(Editor’s Note: This article was originally published on October 30, 2012.)
One week. In one week we shall wake up, go to school or work, and carve out fifteen minutes to participate in what has perhaps become the ultimate symbol of modernity: free elections. For months now we have been inundated with commercials, speeches, and debates all telling us what to do on this one day: the day we choose our next president.
This year’s campaigns have emphasized vital areas of interest like economic recovery, the national debt, and healthcare. However, many other important issues have fallen through the cracks. Among these is science policy.
The reason why is clear. We value science, but it just does not seem as pressing as other issues. In a recent poll conducted by the Yale Scientific Magazine, a majority of Yale undergraduates deemed science policy important (x = 3.43, on a ten-point scale) in determining their vote for president. Yet, when asked to rank science policy against other topics, science policy was consistently ranked as less important (x=6.23) than almost every other election topic. Moreover, a majority of Yale undergraduates replied that they believed themselves to be either “not very well informed” or only “somewhat well informed” about the current science issues facing America. This needs to change. Presented here are the underlying science, the current facts, and each candidate’s stance on the two science issues that surveyed Yale students regarded most important: alternative energy and climate change.
At the heart of every power plant is a spinning wheel, known as a turbine. In slightly more technical terms, every power plant produces electric current the same way: by rotating a loop of wire through a magnetic field. This technique is ubiquitous for all power plants, including coal, natural gas, petroleum, nuclear, hydro, wind, geothermal, and solar plants. It is only in how they spin this turbine that they differ.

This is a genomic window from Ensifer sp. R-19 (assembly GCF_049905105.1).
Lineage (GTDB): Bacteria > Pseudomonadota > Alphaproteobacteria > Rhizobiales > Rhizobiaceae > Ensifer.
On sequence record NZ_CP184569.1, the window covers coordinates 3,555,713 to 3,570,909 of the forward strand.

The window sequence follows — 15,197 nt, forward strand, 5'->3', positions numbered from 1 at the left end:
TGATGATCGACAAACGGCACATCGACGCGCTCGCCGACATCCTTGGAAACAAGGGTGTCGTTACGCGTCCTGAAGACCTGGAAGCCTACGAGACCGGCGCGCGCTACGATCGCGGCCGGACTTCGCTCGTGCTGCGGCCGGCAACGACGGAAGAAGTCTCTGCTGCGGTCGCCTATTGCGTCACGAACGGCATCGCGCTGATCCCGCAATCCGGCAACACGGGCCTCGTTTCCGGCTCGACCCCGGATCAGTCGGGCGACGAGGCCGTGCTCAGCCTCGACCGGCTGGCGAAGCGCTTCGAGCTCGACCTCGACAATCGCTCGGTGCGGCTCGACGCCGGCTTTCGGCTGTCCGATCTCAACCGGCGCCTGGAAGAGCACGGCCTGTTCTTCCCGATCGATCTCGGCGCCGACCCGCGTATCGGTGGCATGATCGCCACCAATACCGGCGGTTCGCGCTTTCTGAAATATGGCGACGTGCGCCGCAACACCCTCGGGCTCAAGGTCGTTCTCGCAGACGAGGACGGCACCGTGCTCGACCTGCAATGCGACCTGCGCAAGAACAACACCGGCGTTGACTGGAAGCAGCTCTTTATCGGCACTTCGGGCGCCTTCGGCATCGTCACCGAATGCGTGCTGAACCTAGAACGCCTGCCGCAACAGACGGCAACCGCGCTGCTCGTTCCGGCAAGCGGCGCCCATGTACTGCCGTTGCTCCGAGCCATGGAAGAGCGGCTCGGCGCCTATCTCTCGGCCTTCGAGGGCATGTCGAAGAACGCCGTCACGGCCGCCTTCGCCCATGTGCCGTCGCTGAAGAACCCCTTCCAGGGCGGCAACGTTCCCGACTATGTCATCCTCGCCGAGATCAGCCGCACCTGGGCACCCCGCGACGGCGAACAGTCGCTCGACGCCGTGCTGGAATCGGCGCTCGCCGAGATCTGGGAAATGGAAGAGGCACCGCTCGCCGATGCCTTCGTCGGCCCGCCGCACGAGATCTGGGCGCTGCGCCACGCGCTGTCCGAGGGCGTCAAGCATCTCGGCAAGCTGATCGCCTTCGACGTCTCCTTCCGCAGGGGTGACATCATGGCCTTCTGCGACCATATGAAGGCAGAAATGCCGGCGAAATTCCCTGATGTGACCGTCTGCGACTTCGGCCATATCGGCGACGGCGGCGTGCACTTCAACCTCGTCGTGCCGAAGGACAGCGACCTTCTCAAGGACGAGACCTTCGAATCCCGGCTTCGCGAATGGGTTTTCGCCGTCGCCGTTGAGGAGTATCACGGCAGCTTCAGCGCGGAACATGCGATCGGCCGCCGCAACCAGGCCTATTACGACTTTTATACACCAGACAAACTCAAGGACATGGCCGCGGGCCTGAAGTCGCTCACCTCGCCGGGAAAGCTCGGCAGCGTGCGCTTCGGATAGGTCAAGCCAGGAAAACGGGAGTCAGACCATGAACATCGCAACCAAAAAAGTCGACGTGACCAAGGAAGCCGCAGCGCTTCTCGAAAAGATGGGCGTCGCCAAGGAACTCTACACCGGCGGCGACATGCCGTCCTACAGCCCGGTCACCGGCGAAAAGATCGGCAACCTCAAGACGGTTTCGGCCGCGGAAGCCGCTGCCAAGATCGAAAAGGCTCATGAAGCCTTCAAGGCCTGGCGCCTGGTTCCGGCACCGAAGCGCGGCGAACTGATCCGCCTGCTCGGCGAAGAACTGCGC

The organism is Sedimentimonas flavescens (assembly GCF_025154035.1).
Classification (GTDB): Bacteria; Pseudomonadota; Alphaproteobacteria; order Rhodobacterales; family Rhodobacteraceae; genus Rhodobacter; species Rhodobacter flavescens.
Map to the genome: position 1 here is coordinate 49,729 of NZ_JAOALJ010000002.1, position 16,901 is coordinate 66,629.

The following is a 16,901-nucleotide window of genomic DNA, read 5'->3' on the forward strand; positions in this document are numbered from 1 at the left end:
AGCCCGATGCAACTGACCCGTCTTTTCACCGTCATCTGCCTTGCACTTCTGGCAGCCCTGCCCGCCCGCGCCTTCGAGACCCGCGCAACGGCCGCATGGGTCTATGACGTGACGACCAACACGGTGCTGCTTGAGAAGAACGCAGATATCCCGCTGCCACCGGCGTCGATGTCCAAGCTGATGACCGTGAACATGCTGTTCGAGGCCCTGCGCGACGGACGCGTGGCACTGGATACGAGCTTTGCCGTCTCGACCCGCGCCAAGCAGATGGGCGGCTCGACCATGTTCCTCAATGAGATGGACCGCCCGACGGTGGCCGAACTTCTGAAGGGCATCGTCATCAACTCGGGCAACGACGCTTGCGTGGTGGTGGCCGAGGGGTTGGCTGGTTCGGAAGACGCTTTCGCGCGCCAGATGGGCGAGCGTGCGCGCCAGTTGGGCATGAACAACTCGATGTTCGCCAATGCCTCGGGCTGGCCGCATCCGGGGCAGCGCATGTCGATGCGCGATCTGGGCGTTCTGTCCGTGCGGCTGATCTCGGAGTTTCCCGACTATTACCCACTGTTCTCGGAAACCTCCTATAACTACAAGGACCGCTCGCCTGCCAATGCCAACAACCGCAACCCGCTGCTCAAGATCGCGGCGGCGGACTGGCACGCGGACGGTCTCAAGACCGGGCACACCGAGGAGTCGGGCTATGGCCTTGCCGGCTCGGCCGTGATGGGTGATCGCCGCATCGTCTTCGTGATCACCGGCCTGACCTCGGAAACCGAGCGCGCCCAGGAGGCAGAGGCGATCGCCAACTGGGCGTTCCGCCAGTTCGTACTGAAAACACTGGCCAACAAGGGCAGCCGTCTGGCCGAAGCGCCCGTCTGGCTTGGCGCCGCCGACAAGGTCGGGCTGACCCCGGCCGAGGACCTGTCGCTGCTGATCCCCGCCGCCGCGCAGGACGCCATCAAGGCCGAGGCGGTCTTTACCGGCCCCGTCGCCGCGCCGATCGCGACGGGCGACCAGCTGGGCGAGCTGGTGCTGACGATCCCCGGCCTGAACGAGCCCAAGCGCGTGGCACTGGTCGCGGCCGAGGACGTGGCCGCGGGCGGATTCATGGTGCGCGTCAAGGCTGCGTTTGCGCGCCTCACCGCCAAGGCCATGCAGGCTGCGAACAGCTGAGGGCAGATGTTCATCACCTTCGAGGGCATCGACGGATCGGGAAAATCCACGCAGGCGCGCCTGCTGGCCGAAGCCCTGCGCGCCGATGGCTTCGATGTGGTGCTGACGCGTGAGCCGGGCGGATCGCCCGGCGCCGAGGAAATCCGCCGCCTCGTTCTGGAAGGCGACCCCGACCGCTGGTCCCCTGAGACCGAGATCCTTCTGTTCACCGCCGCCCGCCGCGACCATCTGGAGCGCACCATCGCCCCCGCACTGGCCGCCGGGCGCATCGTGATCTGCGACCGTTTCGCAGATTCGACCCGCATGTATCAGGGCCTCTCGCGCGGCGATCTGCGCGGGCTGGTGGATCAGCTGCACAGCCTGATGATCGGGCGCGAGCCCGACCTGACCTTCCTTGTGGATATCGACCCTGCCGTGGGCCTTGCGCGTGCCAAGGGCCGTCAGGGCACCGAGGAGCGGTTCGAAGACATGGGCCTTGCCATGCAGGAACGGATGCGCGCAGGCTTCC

Windmills let gusts of wind spin their massive blades, while hydropower plants (dams) use the force of flowing water to rotate turbines. All other types of common power plants — coal, natural gas, petroleum, nuclear, solar, geothermal — use the same technique to rotate their turbines: they boil water.
Each power plant boils water either by generating heat via an exothermal process (combustion for coal, petroleum, and natural gas; nuclear fission for nuclear) or collecting it from the environment (solar, geothermal). The heat from these processes is used to convert water into highly pressurized steam. This superheated steam, which can reach temperatures of 1,000 °F and pressures of 3,500 pounds per square foot, is then fed through pipes to a turbine, thereby spinning it. This flow of pressurized gas generates electric current for routine functions.
Despite their shared mechanism, not all power plants affect the environment equally. Fossil-fuel-burning plants (those that combust coal, petroleum, and natural gas) are environmentally harmful, producing vast amounts of carbon dioxide and significant quantities of other pollutants. Moreover, fossil fuels take millions of years to form and exist in limited quantities. Nuclear plants, on the other hand, produce only small quantities of waste (millions of times less by weight than coal combustion), but the radioactive waste they produce is highly toxic and persists almost indefinitely in waste dumps (it can take millions of years for even half of the waste to decay).
By greater contrast, hydro, wind, solar, and geothermal power plants have renewable sources and do not emit significant amounts of pollutants. These environmental considerations are important not only to maintain clean air, ensure sanitary water, and preserve nature but also to address and ideally resist the dawning realities of global warming.
A Look At The Numbers
Last year, the U.S. consumed 97.30 quadrillion kJ of energy. Assuming you consume 2,000 calories per day, that’s enough energy to ‘power’ you for the next 30,100,000,000,000 years.
The vast majority (82 percent) of this energy comes from burning fossil fuels. Petroleum (36 percent), natural gas (26 percent), and coal (20 percent) make up nearly all of this.
In the U.S., only 16.6% of the total energy used comes from “clean” energy sources. Of this, 63.6% comes from nuclear power plants, 24.4% is from hydropower plants, 9.0% is from windmills, and the rest (3.0%) is a combination of solar and geothermal.
The U.S. lags internationally in the use of alternative energy. In 2010, for instance, over 45% of German electricity came from either nuclear or renewable sources.
While both Mitt Romney and Barack Obama center their energy policies on achieving energy independence by increasing domestic production, they differ in how they want to achieve this goal.